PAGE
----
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  • #16
    Originally posted by Jim-Tx View Post
    It never strengthens a weld to grind it either.
    USUALLY using the word "never" will make you wrong.

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    • #17
      Grinding a weld flush gets a lot of debate, with lots of 'always' and 'never'. Several people already said it depends on circumstances, and I will throw my support in, as well.


      Some of the factors (NOT and exhaustive list)

      Often in the 'real world', it isn't necessary to grind welds, and so it is undesirable due to the associated cost (time, materials, etc), unless cosmetics require it. Many (most) of the jobs hobby welders do fall into this catagory.

      Occasionally, the reinforcement is desirable (many seal welds, which are often essentially laid on the surface, with little burn in, by intent, for example), and grinding is not desirable.

      Grinding IS desirable for many situations. If the toe of the weld isn't blended smoothly, or there is excessive reinforcement, the stress riser at the weld toe may lead to problems such as cracking later, especially under cyclic loading (heavy vibration, repeated impact loading, etc.) In these situations, welds are routinely ground smooth and flush, to eliminate the stress riser. Another case where grinding may be required is corrosive environments, for a variety of reasons including that regions under higher stress are subject to certain types of corrosion at a greatly increased rate compared to nearby material, small pits/irregularities act as corrosion cells for several types of corrosion (due to a variety of factors...), and many of the corrosion resistance enhancing treatments are not effective where the surface isn't smooth.

      Some weld techniques may use finish grinding as an essential part of the process, such as temper bead welding, where the heat input is casrefully controlled such that each pass properly tempers the pass(es) underneath, reducing or eliminating the need for post-weld heat treatment. The last layer may be removed, as it was laid to condition the metal underneath, and is not, itself, in the desired condition.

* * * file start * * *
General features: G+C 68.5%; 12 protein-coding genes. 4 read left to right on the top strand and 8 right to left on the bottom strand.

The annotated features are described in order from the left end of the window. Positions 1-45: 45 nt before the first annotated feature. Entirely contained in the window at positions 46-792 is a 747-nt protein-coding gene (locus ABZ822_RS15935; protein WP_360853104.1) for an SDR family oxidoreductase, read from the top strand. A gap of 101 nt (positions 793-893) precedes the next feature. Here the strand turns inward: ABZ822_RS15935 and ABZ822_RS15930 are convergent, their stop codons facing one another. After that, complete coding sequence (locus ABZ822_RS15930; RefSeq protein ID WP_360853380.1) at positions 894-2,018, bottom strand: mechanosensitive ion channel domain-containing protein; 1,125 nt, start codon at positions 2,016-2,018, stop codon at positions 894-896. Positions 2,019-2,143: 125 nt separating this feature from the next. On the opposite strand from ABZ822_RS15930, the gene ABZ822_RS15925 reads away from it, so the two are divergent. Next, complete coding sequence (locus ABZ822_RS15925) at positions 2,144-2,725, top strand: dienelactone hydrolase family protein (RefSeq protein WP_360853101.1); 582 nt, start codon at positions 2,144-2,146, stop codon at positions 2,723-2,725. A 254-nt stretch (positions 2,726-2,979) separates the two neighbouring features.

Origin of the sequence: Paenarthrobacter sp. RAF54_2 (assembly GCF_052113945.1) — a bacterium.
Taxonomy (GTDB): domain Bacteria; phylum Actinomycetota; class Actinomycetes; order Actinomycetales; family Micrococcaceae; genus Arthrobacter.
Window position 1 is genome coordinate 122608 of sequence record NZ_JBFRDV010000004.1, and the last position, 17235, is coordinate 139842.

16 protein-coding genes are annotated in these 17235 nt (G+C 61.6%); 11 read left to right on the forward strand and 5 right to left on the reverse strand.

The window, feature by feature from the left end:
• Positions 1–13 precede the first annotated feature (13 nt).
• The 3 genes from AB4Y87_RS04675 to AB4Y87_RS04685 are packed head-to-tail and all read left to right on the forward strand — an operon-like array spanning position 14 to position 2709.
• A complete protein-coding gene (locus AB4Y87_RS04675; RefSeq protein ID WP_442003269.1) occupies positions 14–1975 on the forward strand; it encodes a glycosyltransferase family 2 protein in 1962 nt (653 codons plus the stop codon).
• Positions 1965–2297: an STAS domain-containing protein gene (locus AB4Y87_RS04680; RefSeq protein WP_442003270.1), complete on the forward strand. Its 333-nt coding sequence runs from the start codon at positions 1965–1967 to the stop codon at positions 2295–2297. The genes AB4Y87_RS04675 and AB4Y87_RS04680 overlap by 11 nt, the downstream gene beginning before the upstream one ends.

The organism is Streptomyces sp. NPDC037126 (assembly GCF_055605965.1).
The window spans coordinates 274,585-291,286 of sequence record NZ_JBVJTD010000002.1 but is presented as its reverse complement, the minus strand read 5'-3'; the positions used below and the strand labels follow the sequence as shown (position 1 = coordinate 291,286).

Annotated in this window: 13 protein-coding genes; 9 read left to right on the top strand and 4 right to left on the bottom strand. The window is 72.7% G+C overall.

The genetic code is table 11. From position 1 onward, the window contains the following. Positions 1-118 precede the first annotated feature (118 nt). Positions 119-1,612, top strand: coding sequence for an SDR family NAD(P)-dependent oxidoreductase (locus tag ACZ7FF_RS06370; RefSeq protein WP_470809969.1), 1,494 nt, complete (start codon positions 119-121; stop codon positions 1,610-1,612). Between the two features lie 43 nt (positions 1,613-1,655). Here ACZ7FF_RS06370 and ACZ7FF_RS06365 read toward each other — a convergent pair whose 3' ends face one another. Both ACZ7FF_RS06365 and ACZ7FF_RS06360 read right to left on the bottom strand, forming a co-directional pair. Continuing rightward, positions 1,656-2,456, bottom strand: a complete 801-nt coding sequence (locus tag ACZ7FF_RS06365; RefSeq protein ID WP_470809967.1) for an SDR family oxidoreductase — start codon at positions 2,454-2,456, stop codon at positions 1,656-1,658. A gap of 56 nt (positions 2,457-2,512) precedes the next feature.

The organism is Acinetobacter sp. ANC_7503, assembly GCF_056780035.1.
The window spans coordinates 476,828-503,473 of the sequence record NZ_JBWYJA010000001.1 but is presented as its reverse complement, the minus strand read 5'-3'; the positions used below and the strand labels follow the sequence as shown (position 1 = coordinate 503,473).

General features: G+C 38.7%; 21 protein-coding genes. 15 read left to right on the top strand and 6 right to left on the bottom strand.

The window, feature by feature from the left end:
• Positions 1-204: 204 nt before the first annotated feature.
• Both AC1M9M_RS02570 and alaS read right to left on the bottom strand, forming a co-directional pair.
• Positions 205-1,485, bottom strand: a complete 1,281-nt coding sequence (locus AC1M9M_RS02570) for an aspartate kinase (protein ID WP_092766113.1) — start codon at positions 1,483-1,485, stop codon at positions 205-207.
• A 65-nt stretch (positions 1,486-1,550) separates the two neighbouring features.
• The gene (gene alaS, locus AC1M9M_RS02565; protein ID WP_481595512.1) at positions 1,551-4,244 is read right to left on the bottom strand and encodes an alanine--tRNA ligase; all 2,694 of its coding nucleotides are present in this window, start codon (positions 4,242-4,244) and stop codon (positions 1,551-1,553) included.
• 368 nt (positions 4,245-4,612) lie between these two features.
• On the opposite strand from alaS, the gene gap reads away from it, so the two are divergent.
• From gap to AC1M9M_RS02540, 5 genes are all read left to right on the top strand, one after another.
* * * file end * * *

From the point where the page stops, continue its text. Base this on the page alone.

There are also some cases where grinding may be detrimental for other reasons. For example, if controlling distortion is important, the removal of reinforcement may allow a weld to move enough (by changing the distribution of trapped stress) to increase distortion.


      There are plenty of other cases both where grinding is desirable or required, and where grinding is undesirable. As a generality, grinding flush will rarely be detrimental, and will often improve properties, but most of the time isn't needed if the design takes into account that grinding won't be done.
      I may not be good looking, but I make up for it with my dazzling lack of personality

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      • #18
        Wow, lots of great info. Thanks for all the responses (although a few I feel were totally sarcastic). I did grind down these welds and you can't tell where the weld is...in other words it looks like one piece of metal. I hope this means it was good? Anyway, I appreciate the helpful info.

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        • #19
          I grind down my welds and I do it for a host of reasons. Prime is that I am not the prettiest welder in the world. I have some dead nerves in my r shoulder and arm that do not let me hold as steady as I would like. But my welds are good strong welds.

          When I was learning to weld I was taught to grind them down to get a look-see into the weld itself. That was good advice as it helped me develop my welding technique. I don't grind down 100% but I do most of them that are visible.

          On the question of whether or not its stronger to leave or makes it weaker if ground down? Albeit somewhat simplistic and not universal in application consider this:

          If you join together 2 pieces of 1/2 in plywood with a 2x4 does that make the plywood stronger?
          Last edited by SavageSunJeep; 10-19-2008, 09:49 PM.
          Don
          Scottsdale, AZ
          www.SavageSun4x4.com